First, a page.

Green Synthesis of Metallic Nanoparticles Using Plant Compounds and Their Applications: Metallic Nanoparticles Synthesis Using Plants

Green Synthesis of Metallic Nanoparticles Using Plant Compounds and Their Applications: Metallic Nanoparticles Synthesis Using Plants

Selvaraj Arokiyaraj (Seoul National University, South Korea), Muthupandian Saravanan (Mekelle University, Ethiopia), Rajaraman Bharanidharan (Pondicherry Centre for Biological Sciences, India), Villianur Ibrahim Hairul Islam (Pondicherry Centre for Biological Sciences, India), Mohamed Bououdina (University of Bahrain, Bahrain) and Savariar Vincent (Loyola College, Chennai, India)
Copyright: © 2016 |Pages: 34
DOI: 10.4018/978-1-4666-9811-6.ch001
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Abstract

The advancement in nanoparticulate system has a great impact in many scientific areas. Metallic nanoparticles (NPs) such as silver, gold and copper were found to exhibit antibacterial and other biological activities. The phytochemical constituents (Tannins, flavonoids, terpenoids, saponins and glycosides) present in the plant extracts were used for the green synthesis of NPs of desired size and morphology. Moreover, these active molecules act as reducing and capping agents for the synthe¬sis of NPs, which makes them suitable for biomedical applications. Apart from many approach on synthesis of nanoparticles, green synthesis method becomes more preferable because of its ecofriendly and nontoxic approach. This approach might pave the path for researchers across the globe to explore the potential of different herbs in the synthesis of NPs. This chapter will discuss the synthesis of various metal NPs using plants and their phytochemical constituent's involved during the synthesis. A section devoted to the different applications will be presented.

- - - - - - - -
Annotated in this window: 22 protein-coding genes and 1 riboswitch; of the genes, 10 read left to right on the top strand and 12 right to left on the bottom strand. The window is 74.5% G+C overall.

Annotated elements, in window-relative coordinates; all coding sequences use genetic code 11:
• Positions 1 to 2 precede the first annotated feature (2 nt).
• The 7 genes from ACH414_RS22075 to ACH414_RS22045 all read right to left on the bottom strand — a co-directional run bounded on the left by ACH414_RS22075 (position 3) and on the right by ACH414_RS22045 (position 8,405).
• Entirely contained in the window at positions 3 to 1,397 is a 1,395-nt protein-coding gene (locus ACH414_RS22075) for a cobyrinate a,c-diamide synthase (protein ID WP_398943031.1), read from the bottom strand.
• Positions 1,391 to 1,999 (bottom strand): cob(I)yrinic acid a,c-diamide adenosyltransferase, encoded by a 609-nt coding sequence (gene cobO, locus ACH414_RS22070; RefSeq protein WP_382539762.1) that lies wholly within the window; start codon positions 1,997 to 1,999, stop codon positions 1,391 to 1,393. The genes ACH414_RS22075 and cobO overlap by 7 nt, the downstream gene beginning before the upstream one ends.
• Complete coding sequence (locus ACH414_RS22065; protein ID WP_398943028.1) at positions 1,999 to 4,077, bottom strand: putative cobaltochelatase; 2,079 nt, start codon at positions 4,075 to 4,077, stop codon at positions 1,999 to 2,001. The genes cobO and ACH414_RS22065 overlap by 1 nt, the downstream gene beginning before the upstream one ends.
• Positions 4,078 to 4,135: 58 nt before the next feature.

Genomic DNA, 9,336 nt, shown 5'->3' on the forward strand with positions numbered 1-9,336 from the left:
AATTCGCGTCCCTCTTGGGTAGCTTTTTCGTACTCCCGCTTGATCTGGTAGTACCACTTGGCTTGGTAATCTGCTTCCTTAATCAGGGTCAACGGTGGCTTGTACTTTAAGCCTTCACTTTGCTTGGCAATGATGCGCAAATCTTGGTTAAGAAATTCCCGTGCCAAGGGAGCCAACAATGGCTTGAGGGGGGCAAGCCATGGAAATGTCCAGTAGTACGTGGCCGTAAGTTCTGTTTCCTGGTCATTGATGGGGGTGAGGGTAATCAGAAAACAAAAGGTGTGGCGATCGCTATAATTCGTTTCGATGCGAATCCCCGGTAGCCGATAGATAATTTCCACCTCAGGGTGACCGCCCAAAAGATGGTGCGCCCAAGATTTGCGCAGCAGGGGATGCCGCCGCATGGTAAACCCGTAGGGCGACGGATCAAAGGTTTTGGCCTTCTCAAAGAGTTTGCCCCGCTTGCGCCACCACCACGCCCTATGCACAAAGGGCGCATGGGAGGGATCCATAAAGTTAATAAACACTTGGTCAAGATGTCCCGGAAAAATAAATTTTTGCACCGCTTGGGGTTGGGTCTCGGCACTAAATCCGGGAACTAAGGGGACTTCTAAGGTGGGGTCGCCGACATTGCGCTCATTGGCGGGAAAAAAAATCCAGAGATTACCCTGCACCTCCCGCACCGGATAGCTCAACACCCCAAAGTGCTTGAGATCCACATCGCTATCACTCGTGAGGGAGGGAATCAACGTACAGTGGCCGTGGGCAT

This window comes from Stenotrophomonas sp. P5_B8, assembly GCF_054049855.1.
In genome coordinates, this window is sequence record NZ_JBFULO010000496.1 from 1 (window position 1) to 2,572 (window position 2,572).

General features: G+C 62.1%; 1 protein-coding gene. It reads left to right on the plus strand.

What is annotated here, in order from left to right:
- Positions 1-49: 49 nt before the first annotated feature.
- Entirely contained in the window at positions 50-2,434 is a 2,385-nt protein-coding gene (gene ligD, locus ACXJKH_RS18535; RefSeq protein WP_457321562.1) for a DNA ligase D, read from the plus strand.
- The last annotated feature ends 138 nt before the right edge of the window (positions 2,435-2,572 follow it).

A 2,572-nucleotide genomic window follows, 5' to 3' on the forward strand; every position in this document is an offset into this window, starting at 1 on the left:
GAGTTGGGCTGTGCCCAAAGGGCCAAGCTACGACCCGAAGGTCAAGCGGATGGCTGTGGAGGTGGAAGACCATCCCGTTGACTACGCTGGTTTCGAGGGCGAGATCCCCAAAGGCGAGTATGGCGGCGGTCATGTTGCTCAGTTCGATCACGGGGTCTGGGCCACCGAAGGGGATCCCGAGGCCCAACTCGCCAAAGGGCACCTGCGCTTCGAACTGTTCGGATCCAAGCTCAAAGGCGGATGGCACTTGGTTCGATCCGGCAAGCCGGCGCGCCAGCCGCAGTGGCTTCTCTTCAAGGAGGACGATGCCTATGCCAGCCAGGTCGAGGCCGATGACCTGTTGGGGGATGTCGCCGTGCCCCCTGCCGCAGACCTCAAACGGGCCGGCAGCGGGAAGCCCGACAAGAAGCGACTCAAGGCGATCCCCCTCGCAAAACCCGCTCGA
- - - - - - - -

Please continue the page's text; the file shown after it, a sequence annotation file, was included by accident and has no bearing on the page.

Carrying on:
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1. Introduction

In recent years, nanotechnology is known as an emerging interdisciplinary field, involving biology, physics, medicine, chemistry and material science. The prefix nano is derived from Greek word nanos meaning “dwarf” that refers to things of one-billionth (10–9) in size. The primary concept of nanotechnology was presented by Richard Feynman in a lecture entitled “There’s plenty of room at the bottom” at the American Institute of Technology in 1959. Unlike large materials, nanoparticles (NPs) have characteristic material (physical, chemical, magnetic, electronic, mechanical, thermal, optical) and biological properties (Schmid, 1992; Daniel, 2004). Decreasing the dimension of particles to the nanoscale regime resulted in pronounced effects on the physical properties that significantly differ from their bulk material and this is due to the large number of surface atoms, large surface energy, spatial confinement and reduced imperfections. NPs are usually 0.1 to 1000 nm in each spatial dimension and therefore NPs are considered as building blocks for the next generation of optoelectronics and electronics devices as well as various chemical and biochemical sensors (Wong and Schwaneberg, 2003; Ramanavicius, 2005). Monodispersed NPs with particular shapes have wide applications in the areas of optics, computation, medical diagnostics, cancer therapy, in- vitro assays, ex-vivo and in-vivo imaging and drug delivery. Therefore, interest on developing monodispersed NPs with different size and shape has been increased in the past decade.

There are different methods for the synthesis of metallic NPs. Physical approaches include evaporation-condensation and laser ablation. Various metal NPs such as silver (Ag), gold (Au), lead sulfide (PbS), cadmium sulfide (CdS), and fullerene (a type of carbon nanostructures) have previously been synthesized using the evaporation-condensation method. It was demonstrated that Ag-NPs could be synthesized via a small ceramic heater with a local heating source. The vapor can cool down at a suitable rapid rate which makes possible the formation of small NPs at relatively high yield (Jung, 2006). NPs could be synthesized by laser ablation method, where laser is used as the heating source. The ablation efficiency and the characteristics of produced NPs depend upon many factors such as the wavelength of the laser, the duration of the laser pulses, duration of the laser influence, the ablation time, the medium and the presence of surfactants etc. (Sylvestre, 2004; Kim, 2005). Other physical methods include spark discharge generation, which consists on vaporizing metals by charging electrodes made of the metal and vaporizing it in the presence of an inert atmosphere gas until the breakdown voltage is reached. The arc (spark) formed across the electrodes then vaporizes into metal, which produces very small amounts of NPs (Weber, 2001).

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